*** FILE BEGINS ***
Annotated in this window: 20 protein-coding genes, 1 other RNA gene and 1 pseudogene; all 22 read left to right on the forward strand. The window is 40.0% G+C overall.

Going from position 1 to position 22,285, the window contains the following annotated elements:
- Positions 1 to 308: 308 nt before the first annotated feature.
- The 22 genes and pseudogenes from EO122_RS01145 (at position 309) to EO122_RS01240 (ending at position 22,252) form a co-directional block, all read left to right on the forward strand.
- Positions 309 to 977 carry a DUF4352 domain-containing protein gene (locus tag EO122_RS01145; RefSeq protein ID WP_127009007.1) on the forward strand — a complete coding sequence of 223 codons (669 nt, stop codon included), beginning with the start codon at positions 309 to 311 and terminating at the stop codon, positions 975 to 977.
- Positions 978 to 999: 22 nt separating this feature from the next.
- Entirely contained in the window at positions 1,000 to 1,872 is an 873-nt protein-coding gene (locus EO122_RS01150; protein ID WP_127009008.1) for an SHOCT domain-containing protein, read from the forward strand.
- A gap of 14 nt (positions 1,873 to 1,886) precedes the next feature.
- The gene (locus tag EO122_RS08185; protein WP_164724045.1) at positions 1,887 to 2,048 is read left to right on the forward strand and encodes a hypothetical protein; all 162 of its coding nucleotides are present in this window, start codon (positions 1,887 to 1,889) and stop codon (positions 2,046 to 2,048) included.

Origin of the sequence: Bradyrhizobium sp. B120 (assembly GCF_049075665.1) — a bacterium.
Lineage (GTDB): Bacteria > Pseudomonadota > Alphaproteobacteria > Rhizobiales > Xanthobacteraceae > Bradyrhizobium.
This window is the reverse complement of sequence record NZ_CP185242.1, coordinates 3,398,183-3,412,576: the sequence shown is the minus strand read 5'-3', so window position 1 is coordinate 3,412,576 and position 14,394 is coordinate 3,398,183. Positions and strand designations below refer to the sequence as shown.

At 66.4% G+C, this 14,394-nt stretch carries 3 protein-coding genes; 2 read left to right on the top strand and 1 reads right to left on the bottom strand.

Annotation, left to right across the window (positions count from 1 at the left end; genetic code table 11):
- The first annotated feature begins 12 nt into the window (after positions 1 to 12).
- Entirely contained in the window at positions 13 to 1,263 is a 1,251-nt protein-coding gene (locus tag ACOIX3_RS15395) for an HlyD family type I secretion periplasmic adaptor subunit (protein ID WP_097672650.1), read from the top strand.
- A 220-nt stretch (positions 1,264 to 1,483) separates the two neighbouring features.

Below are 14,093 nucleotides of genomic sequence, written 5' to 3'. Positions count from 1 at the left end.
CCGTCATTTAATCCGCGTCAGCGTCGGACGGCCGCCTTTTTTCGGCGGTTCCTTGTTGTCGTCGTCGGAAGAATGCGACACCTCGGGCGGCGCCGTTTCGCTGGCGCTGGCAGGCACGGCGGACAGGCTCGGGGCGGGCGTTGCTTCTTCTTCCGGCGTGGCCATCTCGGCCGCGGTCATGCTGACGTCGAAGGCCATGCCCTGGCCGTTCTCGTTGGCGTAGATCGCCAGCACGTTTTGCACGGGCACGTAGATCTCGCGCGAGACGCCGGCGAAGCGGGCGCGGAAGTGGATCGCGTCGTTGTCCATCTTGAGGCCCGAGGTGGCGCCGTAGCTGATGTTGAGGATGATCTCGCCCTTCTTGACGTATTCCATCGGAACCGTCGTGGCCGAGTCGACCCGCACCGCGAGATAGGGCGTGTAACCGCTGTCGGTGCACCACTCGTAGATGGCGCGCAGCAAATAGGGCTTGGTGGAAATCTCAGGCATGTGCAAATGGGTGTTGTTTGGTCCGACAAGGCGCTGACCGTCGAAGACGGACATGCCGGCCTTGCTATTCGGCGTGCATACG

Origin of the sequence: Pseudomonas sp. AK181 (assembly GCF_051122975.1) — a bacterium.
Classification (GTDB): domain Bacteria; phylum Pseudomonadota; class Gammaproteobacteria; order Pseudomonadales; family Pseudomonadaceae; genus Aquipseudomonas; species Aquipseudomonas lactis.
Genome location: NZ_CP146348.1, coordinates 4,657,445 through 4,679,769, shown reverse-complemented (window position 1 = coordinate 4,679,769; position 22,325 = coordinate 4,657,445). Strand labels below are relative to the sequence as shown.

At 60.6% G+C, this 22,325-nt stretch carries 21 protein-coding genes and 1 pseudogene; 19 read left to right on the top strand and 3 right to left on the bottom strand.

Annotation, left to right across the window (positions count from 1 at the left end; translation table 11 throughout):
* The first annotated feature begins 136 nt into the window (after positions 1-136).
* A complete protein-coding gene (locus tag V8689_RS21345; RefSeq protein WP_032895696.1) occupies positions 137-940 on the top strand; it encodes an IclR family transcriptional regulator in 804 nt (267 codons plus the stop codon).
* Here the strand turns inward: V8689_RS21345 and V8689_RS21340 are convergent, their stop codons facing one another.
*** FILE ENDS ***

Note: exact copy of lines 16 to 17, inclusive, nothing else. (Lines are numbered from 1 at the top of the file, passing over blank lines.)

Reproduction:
- Entirely contained in the window at positions 13 to 1,263 is a 1,251-nt protein-coding gene (locus tag ACOIX3_RS15395) for an HlyD family type I secretion periplasmic adaptor subunit (protein ID WP_097672650.1), read from the top strand.
- A 220-nt stretch (positions 1,264 to 1,483) separates the two neighbouring features.